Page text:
Investigators at the Division of Emergency Medicine, Children's National Medical Center, Washington, DC, and ten additional US centers in the Pediatric Emergency Care Applied Research Network (PECARN), conducted a double-blind, randomized clinical trial comparing the efficacy and safety of lorazepam and diazepam in the treatment of generalized convulsive status epilepticus (SE) in children aged 3 months to younger than 18 years. Of a total of 273 patients presenting with SE from 2008-2012, 140 randomized to diazepam (0.2 mg/kg) and 133 to lorazepam (0.1 mg/kg) administered intravenously. Half this dose was repeated at 5 min if necessary, and fosphenytoin was administered if SE continued at 12 minutes.

SE was controlled for 10 min without recurrence within 30 min in 101 of 140 (72.1%) in the diazepam-treated group and 97 of 133 (72.9%) in the lorazepam group. The median time to termination of SE was 2.5 min in the diazepam group and 2 min in the lorazepam group (p = 0.80). Assisted-ventilation (bag-valve-mask ventilation or endotracheal intubation) was administered in 26 patients in each group (16.0% given diazepam and 17.6% given lorazepam). There were no statistically significant differences in efficacy or safety outcomes in the two groups, except that lorazepam patients were more likely to be sedated (66.9% vs 50%, respectively). There was a significant difference favoring diazepam in time to return to baseline mental status (p = 0.0004). The estimate for efficacy for febrile SE was lower than for other etiologies (65.2% vs 76.1%, respectively). [1]

COMMENTARY. Diazepam is FDA approved for the treatment of pediatric status epilepticus but lorazepam is not approved. Several reports of treatment with lorazepam have suggested superior effectiveness, longer duration of action, and lower incidence of respiratory depression when compared to diazepam, but the evidence to support lorazepam superiority is inconclusive. In one study, intravenously administered lorazepam was compared to rectal diazepam [2]. In a Cochrane Database Review [3], intravenous lorazepam is as effective as intravenous diazepam, has fewer adverse events, and rectal lorazepam may be more effective than rectal diazepam. Where intravenous access is unavailable, buccal midazolam is recommended as the treatment of choice and intranasal lorazepam is as effective as intravenous diazepam. In contrast to these positive lorazepam responses, the results of the present study do not support the preferred use of lorazepam vs diazepam in the treatment of pediatric convulsive status epilepticus [4]. Neither agent is optimal since SE is uncontrolled in 1 in 4 children and severe respiratory depression occurs in approximately 1 in 6.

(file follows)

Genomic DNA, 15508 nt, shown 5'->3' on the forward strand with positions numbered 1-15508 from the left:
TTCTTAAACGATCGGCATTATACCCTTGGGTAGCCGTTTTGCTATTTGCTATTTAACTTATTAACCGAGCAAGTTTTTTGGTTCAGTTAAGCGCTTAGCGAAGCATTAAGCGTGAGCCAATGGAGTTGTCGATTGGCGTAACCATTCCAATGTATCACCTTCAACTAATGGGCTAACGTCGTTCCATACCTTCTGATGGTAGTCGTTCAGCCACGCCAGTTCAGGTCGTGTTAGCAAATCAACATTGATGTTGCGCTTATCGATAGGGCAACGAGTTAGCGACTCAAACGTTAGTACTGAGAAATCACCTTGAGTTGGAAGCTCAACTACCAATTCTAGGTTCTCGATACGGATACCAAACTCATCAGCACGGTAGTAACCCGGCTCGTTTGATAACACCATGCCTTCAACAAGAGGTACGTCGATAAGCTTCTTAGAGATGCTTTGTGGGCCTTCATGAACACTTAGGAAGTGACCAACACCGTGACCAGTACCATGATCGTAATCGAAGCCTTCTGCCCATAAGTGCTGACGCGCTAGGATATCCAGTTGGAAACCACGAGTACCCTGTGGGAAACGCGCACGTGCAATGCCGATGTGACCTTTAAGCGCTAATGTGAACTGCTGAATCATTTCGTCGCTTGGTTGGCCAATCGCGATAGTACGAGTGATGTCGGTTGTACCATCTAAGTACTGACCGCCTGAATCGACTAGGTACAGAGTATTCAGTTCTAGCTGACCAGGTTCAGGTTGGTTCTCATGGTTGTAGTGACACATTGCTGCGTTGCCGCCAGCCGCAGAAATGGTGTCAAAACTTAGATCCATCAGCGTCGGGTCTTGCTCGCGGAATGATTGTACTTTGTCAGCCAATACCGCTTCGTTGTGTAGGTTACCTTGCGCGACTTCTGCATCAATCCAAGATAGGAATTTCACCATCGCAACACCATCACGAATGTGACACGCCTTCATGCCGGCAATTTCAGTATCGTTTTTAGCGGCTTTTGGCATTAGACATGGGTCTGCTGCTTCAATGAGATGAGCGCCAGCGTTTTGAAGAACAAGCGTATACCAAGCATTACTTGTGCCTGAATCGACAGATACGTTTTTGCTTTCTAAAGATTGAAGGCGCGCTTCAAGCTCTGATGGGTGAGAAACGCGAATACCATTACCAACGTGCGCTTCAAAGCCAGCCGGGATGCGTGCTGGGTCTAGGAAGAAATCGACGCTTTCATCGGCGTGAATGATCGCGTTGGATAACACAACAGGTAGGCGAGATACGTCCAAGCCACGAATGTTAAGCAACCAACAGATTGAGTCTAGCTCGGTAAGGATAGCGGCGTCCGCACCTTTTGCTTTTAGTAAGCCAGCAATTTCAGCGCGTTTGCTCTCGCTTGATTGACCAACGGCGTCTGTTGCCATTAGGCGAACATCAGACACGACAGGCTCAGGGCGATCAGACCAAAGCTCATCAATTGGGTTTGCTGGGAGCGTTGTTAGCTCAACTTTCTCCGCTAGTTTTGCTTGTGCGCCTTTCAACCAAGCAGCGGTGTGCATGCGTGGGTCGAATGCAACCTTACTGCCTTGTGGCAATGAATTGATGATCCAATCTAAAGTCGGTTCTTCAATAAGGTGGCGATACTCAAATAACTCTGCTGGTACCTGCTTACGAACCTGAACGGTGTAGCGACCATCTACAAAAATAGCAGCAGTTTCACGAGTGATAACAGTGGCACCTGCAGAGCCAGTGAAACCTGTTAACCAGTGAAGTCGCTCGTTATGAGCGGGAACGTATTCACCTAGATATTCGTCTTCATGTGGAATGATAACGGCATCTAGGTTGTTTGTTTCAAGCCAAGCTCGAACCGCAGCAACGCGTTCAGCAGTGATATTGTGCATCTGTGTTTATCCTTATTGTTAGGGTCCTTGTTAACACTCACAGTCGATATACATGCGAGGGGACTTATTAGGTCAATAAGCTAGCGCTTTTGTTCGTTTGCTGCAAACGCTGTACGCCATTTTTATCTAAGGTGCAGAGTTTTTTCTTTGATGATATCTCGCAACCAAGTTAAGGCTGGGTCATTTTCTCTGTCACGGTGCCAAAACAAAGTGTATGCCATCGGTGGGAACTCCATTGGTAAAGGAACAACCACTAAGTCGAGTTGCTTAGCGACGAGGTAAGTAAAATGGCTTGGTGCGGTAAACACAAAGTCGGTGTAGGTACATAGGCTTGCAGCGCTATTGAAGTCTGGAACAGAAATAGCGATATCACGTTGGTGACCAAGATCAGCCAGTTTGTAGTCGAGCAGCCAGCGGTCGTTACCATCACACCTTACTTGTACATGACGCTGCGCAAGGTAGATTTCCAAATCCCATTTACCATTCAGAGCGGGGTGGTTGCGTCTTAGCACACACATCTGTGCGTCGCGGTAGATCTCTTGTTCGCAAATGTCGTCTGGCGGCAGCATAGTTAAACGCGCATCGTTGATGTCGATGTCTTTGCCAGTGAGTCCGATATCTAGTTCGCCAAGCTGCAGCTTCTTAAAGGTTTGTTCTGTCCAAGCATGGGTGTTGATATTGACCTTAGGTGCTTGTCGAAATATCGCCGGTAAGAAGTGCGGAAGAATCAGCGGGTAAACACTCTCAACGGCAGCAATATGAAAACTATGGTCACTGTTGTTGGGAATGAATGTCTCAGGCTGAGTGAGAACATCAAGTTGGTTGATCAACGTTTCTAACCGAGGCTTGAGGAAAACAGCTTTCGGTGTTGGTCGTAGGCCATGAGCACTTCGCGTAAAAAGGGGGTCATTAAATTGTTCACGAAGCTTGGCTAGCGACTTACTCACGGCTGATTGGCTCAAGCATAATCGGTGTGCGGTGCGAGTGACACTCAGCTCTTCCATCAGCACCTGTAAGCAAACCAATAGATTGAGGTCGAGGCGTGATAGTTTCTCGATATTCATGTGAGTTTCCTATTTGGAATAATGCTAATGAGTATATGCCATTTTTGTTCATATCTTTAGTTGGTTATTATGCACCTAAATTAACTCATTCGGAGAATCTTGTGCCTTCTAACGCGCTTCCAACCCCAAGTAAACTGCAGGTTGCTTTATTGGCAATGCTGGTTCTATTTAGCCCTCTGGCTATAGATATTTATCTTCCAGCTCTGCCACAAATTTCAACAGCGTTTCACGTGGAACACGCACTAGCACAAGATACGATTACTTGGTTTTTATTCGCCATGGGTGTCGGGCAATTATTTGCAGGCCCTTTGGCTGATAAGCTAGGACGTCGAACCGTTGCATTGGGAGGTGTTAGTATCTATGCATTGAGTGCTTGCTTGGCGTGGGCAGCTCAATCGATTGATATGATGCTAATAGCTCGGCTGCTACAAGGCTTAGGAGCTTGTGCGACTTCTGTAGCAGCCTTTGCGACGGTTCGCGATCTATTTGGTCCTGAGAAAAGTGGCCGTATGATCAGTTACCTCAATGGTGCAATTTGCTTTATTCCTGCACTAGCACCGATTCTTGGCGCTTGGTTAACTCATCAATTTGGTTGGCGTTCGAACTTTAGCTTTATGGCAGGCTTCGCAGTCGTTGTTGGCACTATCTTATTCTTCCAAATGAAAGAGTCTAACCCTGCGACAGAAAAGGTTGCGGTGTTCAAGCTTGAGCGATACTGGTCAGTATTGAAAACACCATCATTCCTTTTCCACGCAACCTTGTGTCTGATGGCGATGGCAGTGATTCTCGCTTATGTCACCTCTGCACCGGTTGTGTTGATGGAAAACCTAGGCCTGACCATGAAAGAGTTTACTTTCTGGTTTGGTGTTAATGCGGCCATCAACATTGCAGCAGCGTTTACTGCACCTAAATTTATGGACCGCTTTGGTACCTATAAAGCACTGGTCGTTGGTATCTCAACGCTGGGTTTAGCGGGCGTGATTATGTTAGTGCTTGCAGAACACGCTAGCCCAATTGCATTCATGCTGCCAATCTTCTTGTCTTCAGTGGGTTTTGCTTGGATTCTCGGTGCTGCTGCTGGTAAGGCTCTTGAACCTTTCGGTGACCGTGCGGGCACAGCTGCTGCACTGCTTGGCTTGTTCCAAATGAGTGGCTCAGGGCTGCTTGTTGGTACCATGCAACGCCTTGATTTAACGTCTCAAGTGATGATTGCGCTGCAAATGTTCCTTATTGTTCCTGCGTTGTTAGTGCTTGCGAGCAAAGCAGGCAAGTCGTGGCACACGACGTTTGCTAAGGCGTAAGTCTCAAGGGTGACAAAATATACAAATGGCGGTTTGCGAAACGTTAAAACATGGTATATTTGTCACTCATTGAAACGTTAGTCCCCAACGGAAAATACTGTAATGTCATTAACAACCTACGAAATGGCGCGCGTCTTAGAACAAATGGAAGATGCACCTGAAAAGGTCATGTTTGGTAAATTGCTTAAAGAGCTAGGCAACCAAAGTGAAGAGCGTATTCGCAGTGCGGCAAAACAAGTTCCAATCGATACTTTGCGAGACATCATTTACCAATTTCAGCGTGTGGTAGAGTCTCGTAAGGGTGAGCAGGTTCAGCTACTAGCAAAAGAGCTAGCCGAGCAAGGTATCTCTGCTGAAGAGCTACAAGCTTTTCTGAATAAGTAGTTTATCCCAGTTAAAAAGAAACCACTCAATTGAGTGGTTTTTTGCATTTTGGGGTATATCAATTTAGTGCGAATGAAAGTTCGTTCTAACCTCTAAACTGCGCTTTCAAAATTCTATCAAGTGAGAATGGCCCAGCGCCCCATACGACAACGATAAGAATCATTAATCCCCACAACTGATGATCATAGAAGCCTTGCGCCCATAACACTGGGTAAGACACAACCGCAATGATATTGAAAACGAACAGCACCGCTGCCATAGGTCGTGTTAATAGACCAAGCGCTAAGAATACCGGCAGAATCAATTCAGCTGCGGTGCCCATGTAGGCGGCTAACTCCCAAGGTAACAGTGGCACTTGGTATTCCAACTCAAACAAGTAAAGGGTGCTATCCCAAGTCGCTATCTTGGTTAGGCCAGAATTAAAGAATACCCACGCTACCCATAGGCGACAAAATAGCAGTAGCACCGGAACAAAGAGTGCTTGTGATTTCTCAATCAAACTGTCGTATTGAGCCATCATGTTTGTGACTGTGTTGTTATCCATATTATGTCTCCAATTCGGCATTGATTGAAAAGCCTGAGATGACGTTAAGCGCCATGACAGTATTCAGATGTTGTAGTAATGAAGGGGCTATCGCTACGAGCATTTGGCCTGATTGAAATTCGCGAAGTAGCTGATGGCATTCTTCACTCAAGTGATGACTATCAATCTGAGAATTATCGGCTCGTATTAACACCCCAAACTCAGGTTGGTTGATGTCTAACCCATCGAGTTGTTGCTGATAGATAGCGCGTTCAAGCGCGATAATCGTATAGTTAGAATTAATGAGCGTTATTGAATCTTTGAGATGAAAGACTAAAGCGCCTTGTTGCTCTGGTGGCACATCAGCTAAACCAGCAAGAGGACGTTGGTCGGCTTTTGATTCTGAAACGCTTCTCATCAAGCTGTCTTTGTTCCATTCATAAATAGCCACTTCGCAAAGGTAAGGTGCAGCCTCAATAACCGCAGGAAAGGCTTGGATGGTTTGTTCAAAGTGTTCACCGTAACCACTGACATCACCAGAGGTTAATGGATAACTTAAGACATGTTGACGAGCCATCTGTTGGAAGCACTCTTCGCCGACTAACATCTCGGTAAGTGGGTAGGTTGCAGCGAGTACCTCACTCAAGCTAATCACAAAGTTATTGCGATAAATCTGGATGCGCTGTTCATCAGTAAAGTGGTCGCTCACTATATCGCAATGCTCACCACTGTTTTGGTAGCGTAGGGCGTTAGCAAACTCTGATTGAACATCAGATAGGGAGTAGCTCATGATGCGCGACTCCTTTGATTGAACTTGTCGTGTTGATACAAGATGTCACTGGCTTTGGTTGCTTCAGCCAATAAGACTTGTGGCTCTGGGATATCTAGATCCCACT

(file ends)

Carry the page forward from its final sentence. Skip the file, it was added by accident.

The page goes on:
The FEBSTAT study of the emergency management of febrile status epilepticus finds that the earlier the onset of treatment, the shorter the total seizure duration and better the outcome [5]. A comparison of buccal or intranasal midazolam vs intravenous or rectal diazepam found that non-IV midazolam was as effective as IV diazepam, and buccal midazolam was superior to rectal diazepam in achieving seizure control; and respiratory complications requiring intervention were similar, regardless of administration route [6]. A comparison of midazolam nasal spray and rectal diazepam solution for residential treatment of seizure exacerbations found midazolam was equal in efficacy to diazepam, and drowsiness occurred in more than 50% of administrations for both drugs. The majority of patients and caregivers preferred the nasal spray to rectal formulation [7]. In the UK, an epidemiological study strongly supports prehospital treatment with buccal midazolam as a widely used but unlicensed option in the community [2].